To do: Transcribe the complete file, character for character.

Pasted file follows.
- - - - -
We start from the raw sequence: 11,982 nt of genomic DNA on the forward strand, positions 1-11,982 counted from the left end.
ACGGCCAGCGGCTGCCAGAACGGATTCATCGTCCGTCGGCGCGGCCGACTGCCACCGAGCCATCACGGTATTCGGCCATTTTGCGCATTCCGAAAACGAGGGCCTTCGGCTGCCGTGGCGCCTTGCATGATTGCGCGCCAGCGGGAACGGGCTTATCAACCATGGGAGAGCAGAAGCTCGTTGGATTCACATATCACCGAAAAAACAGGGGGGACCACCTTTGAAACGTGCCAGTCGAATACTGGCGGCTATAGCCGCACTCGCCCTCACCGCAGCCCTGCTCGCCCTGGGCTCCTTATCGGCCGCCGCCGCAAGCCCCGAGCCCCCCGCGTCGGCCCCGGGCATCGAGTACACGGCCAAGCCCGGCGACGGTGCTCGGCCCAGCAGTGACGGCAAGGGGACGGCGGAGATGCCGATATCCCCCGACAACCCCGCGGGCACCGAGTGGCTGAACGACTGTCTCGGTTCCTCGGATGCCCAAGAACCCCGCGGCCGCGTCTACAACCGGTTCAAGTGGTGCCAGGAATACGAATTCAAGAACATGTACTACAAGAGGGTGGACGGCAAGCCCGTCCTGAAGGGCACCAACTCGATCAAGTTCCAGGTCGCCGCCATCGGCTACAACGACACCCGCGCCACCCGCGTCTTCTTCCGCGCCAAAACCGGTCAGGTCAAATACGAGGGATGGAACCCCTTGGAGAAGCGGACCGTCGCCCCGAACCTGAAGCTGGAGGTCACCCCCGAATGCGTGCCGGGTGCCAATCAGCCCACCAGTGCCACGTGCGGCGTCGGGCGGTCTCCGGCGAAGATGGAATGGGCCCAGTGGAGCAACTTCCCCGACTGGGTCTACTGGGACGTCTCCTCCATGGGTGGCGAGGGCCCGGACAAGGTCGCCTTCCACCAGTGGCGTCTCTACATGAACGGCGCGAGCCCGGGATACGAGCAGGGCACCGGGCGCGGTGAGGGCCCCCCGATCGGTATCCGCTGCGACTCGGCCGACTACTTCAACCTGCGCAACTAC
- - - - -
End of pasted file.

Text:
We start from the raw sequence: 11,982 nt of genomic DNA on the forward strand, positions 1-11,982 counted from the left end.
ACGGCCAGCGGCTGCCAGAACGGATTCATCGTCCGTCGGCGCGGCCGACTGCCACCGAGCCATCACGGTATTCGGCCATTTTGCGCATTCCGAAAACGAGGGCCTTCGGCTGCCGTGGCGCCTTGCATGATTGCGCGCCAGCGGGAACGGGCTTATCAACCATGGGAGAGCAGAAGCTCGTTGGATTCACATATCACCGAAAAAACAGGGGGGACCACCTTTGAAACGTGCCAGTCGAATACTGGCGGCTATAGCCGCACTCGCCCTCACCGCAGCCCTGCTCGCCCTGGGCTCCTTATCGGCCGCCGCCGCAAGCCCCGAGCCCCCCGCGTCGGCCCCGGGCATCGAGTACACGGCCAAGCCCGGCGACGGTGCTCGGCCCAGCAGTGACGGCAAGGGGACGGCGGAGATGCCGATATCCCCCGACAACCCCGCGGGCACCGAGTGGCTGAACGACTGTCTCGGTTCCTCGGATGCCCAAGAACCCCGCGGCCGCGTCTACAACCGGTTCAAGTGGTGCCAGGAATACGAATTCAAGAACATGTACTACAAGAGGGTGGACGGCAAGCCCGTCCTGAAGGGCACCAACTCGATCAAGTTCCAGGTCGCCGCCATCGGCTACAACGACACCCGCGCCACCCGCGTCTTCTTCCGCGCCAAAACCGGTCAGGTCAAATACGAGGGATGGAACCCCTTGGAGAAGCGGACCGTCGCCCCGAACCTGAAGCTGGAGGTCACCCCCGAATGCGTGCCGGGTGCCAATCAGCCCACCAGTGCCACGTGCGGCGTCGGGCGGTCTCCGGCGAAGATGGAATGGGCCCAGTGGAGCAACTTCCCCGACTGGGTCTACTGGGACGTCTCCTCCATGGGTGGCGAGGGCCCGGACAAGGTCGCCTTCCACCAGTGGCGTCTCTACATGAACGGCGCGAGCCCGGGATACGAGCAGGGCACCGGGCGCGGTGAGGGCCCCCCGATCGGTATCCGCTGCGACTCGGCCGACTACTTCAACCTGCGCAACTAC